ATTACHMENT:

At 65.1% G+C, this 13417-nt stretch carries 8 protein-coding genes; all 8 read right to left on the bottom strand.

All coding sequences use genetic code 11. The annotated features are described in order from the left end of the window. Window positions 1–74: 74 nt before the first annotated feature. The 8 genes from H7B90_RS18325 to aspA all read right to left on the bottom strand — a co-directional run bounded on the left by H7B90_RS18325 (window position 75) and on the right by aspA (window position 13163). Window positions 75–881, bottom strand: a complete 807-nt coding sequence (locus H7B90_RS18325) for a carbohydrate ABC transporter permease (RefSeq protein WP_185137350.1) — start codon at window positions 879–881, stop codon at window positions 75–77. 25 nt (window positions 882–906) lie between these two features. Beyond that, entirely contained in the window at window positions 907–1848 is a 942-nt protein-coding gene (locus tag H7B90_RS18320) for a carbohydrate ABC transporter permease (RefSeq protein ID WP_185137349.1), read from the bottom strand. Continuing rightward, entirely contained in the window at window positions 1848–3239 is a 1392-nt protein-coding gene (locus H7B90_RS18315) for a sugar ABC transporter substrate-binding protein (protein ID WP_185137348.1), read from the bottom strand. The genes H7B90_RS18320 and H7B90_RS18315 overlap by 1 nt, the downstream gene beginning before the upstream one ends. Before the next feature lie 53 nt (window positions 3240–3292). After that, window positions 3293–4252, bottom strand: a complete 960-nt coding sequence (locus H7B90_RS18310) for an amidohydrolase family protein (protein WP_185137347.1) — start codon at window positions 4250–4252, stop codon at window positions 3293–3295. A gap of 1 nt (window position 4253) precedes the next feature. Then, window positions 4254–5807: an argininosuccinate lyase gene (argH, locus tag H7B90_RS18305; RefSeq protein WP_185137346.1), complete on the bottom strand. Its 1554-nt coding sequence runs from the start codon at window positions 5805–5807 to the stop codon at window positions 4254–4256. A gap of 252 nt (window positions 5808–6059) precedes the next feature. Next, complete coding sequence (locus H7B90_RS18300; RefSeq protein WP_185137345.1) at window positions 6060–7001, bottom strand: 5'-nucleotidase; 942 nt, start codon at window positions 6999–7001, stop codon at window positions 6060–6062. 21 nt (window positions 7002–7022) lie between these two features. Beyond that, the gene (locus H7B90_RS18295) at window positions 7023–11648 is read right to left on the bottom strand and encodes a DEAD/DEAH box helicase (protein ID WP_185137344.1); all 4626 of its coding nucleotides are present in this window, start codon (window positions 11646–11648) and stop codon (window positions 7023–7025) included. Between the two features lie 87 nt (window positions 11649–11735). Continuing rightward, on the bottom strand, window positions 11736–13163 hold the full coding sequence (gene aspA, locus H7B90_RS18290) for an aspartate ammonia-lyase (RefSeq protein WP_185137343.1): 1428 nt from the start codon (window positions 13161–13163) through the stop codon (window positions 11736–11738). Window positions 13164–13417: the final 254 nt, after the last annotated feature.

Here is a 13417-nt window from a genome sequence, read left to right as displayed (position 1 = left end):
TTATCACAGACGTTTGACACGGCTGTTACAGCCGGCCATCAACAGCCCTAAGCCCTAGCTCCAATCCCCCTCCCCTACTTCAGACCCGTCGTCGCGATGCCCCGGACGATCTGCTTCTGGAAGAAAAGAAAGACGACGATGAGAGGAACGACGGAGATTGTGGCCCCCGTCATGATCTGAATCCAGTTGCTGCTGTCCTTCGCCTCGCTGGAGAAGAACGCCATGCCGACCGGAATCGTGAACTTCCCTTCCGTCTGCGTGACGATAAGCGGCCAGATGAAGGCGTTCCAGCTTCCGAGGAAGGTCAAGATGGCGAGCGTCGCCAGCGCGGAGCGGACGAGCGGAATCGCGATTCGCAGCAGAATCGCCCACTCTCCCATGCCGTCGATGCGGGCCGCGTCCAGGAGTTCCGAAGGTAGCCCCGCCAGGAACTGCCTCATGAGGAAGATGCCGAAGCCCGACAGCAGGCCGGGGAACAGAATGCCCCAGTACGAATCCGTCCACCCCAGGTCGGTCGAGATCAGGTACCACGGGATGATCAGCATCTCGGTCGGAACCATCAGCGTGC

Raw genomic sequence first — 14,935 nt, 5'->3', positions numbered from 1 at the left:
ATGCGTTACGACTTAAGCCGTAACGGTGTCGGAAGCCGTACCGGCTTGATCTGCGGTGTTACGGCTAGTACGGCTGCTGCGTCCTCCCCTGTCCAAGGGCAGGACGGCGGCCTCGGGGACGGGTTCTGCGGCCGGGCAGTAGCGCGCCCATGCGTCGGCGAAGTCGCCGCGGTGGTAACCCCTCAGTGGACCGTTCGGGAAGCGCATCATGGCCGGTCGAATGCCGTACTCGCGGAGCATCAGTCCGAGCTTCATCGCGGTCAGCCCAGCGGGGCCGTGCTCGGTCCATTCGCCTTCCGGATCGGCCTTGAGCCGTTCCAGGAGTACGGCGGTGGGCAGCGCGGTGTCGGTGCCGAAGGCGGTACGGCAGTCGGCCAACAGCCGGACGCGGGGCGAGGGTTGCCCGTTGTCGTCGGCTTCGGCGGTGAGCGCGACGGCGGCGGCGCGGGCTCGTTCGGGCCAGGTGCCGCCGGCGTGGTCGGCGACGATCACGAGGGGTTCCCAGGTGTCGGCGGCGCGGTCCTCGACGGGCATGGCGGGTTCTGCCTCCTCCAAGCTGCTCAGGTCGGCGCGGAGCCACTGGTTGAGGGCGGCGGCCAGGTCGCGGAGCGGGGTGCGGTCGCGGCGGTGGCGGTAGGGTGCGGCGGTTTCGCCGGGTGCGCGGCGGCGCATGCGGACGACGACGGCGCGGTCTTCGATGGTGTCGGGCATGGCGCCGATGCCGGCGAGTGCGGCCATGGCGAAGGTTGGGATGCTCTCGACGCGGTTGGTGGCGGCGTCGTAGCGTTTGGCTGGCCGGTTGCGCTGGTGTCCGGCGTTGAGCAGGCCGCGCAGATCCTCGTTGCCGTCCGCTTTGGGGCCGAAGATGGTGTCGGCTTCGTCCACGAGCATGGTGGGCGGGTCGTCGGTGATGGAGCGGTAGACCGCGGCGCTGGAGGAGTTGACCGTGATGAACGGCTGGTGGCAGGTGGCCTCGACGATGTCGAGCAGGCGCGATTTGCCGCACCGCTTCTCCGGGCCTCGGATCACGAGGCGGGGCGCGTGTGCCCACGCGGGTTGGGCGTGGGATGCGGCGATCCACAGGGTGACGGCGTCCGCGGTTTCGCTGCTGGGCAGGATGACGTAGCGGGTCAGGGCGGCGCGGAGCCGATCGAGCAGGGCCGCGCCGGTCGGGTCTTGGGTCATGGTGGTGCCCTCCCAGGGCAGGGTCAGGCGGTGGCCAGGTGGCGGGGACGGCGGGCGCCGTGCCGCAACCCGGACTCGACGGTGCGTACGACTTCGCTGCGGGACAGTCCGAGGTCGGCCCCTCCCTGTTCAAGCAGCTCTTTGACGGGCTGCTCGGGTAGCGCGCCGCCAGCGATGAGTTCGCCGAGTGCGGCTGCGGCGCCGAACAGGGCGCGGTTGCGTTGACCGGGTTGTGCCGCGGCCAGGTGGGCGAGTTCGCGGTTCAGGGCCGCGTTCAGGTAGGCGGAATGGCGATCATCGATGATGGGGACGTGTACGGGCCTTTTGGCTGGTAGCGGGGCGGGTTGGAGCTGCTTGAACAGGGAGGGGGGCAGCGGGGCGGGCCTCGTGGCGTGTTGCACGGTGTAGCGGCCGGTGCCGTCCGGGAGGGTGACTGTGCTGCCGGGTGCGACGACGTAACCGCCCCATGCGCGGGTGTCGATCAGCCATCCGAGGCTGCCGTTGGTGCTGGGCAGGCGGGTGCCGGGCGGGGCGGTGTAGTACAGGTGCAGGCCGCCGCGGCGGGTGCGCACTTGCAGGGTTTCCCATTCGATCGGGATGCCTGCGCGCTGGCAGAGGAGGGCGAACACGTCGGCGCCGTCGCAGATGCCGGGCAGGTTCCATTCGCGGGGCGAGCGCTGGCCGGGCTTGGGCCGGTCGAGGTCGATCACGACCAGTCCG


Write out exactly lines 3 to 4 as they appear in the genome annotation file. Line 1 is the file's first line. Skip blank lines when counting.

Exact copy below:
Here is a 13417-nt window from a genome sequence, read left to right as displayed (position 1 = left end):
TTATCACAGACGTTTGACACGGCTGTTACAGCCGGCCATCAACAGCCCTAAGCCCTAGCTCCAATCCCCCTCCCCTACTTCAGACCCGTCGTCGCGATGCCCCGGACGATCTGCTTCTGGAAGAAAAGAAAGACGACGATGAGAGGAACGACGGAGATTGTGGCCCCCGTCATGATCTGAATCCAGTTGCTGCTGTCCTTCGCCTCGCTGGAGAAGAACGCCATGCCGACCGGAATCGTGAACTTCCCTTCCGTCTGCGTGACGATAAGCGGCCAGATGAAGGCGTTCCAGCTTCCGAGGAAGGTCAAGATGGCGAGCGTCGCCAGCGCGGAGCGGACGAGCGGAATCGCGATTCGCAGCAGAATCGCCCACTCTCCCATGCCGTCGATGCGGGCCGCGTCCAGGAGTTCCGAAGGTAGCCCCGCCAGGAACTGCCTCATGAGGAAGATGCCGAAGCCCGACAGCAGGCCGGGGAACAGAATGCCCCAGTACGAATCCGTCCACCCCAGGTCGGTCGAGATCAGGTACCACGGGATGATCAGCATCTCGGTCGGAACCATCAGCGTGC